In fact, it appears that Therolf may be making a leap from a study – by Putnam-Hornstein, of course, showing that children reported to child abuse hotlines are more likely to die than children not reported to hotlines.  

But, as noted in yesterday’s post, of all children who are, in fact, the subject of hotline calls in the course of a year 99.998% do not die.  That makes the horror stories no less horrible and no less a cause for action.  But they are needles in a huge haystack.  

So Putnam-Hornstein’s findings tell us only that while the risk of child abuse death among children who are subjects of hotline calls is infinitesimal, the risk to children who are not subjects of such calls is even smaller.  If you then make the number of hotline calls a huge red flag in an algorithm, you will traumatize vast numbers of children in innocent families, encourage malicious false reports, and further inundate caseworkers, leaving them even less time to find children in real danger and less time to “read their own agency’s case file” – because, remember, “time is scarce!” 

Indeed, it is precisely because the horror stories we think of when we hear the words “child abuse” are so rare that predictive analytics experiments crashed and burned in Illinois – and Los Angeles. 

Over the last decade of relative paralysis by the Board of Supervisors to implement effective reforms, hundreds of children whose cases cried out for help have died at the hands of their caregivers. 

Actually, it wasn’t paralysis.  The constant outcry from the Board of Supervisors – and Therolf’s stories -- led Los Angeles County to take far too many children and overload the system – so of course child abuse deaths did not stop. 

Can’t you hear the whistle blowing? 

Therolf goes on to list a series of factors he says explain why child abuse deaths occur disproportionately in one part of the county, the Antelope Valley.  Then comes something that sure sounds like a dog-whistle:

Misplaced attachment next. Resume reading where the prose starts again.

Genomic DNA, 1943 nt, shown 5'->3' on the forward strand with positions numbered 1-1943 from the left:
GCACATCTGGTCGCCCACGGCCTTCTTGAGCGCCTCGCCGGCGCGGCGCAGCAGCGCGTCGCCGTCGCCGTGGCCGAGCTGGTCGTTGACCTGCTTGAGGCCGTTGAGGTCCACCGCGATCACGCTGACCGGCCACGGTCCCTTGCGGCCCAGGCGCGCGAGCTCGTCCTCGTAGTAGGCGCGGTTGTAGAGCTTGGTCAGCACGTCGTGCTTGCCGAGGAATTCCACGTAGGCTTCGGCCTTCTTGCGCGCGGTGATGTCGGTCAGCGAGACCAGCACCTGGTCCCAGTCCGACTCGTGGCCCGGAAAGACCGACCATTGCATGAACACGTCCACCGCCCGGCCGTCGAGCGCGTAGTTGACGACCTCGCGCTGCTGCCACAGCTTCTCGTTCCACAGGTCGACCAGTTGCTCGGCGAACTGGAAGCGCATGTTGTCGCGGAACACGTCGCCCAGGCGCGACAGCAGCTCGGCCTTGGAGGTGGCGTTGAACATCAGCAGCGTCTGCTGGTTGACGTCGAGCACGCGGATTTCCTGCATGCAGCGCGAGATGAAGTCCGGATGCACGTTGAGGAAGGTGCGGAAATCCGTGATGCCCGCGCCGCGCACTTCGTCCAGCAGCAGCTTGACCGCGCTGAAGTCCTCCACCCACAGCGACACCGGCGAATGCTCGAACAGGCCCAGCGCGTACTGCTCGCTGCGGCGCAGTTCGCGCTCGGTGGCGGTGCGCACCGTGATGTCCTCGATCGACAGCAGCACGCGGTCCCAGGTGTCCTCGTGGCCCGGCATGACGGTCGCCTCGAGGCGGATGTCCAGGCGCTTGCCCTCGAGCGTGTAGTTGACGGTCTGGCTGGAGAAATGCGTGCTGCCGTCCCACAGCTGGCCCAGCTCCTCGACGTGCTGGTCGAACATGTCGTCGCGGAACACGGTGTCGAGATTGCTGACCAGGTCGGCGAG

Complicating matters further is that the region has one of the highest shares of Black residents, so any misstep exacerbates concerns about racial justice. 

That sounds like a more genteel version of what you’d hear on Fox News: They won’t take Black kids in danger because the politically correct woke mob will get them! 

Now, as the county prepares to select its next DCFS director, that person will have to confront a central problem that has undermined … so many …  initiatives of the past: trust. 

At a recent forum held by Fordham’s School of Law to discuss Los Angeles County’s use of machine learning, Ron Richter, the former director of New York City’s child welfare system, said that even “when we talk about a tool that may help reduce disproportionality and family regulation, sincere issues of trust surface, especially for those of us who have witnessed firsthand what child welfare looks like on the ground.” 

That’s also true, Richter added, for “those who have been historically judged by this system and feel strongly that many children and families have been misjudged.” 

But Richter, who now runs a large private foster care agency, wasn’t the only speaker at the forum.  One of the others was Aaron Horowitz, chief data scientist for the American Civil Liberties Union.  So you see, Therolf knows full well why the ACLU disagrees with Richter and does not see this as “a tool that may help reduce disproportionality and family regulation” – but he doesn’t seem to want L.A. Times readers to know it.  He allows no one to actually make the case that predictive analytics can magnify racial bias.  Though Therolf won’t tell you, you can watch Horowitz’s presentation, and the entire Fordham event here. 

Note also the condescension.  What Richter is really saying is much like what Therolf himself suggested in that 2017 article: That we white people are using science, and those Black people are just scared because they rely on anecdote and “folkways.” 

As long as this is how the Los Angeles Times continues to cover child welfare, the commendable reckoning it undertook last September, when it looked at its own track record covering race, is incomplete.

Monday, January 24, 2022

The Los Angeles Times is getting child welfare wrong again – and that’s bad news for Los Angeles children

Garrett Therolf was among those speaking at a Los Angeles Times
"Ask a Reporter" event on January 20. Questions were screened in advance.

As usual it's because of Garrett Therolf. The former Times reporter and still their go-to guy for child welfare stories continues to soft-peddle racial bias.  Now he’s campaigning for the use of computerized racial profiling – a.k.a. predictive analytics.  He’s even effectively blaming readers for his own failings as a journalist.